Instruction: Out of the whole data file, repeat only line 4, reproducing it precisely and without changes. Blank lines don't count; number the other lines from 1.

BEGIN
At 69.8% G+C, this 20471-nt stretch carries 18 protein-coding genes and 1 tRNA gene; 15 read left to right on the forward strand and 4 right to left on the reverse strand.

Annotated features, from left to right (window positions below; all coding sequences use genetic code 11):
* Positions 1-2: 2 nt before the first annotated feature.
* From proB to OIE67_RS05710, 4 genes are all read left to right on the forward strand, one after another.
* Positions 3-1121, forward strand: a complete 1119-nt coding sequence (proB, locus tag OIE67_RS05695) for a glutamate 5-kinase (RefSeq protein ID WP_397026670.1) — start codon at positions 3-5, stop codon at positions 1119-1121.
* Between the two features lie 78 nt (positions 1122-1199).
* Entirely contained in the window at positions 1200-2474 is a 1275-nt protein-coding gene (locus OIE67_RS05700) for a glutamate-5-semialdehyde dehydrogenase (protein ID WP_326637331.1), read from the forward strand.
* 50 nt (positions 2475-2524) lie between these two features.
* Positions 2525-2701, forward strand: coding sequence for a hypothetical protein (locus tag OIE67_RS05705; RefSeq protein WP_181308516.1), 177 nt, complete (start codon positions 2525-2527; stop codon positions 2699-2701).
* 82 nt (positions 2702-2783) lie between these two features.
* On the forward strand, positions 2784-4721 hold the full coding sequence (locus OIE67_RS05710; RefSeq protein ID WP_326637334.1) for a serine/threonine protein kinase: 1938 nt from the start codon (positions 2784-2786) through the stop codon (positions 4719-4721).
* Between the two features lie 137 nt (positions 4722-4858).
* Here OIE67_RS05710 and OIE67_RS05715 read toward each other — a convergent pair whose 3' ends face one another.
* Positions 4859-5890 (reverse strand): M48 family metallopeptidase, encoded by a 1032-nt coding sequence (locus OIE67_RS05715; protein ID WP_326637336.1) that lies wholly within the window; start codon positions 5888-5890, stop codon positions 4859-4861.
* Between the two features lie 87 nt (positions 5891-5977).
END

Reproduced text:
* From proB to OIE67_RS05710, 4 genes are all read left to right on the forward strand, one after another.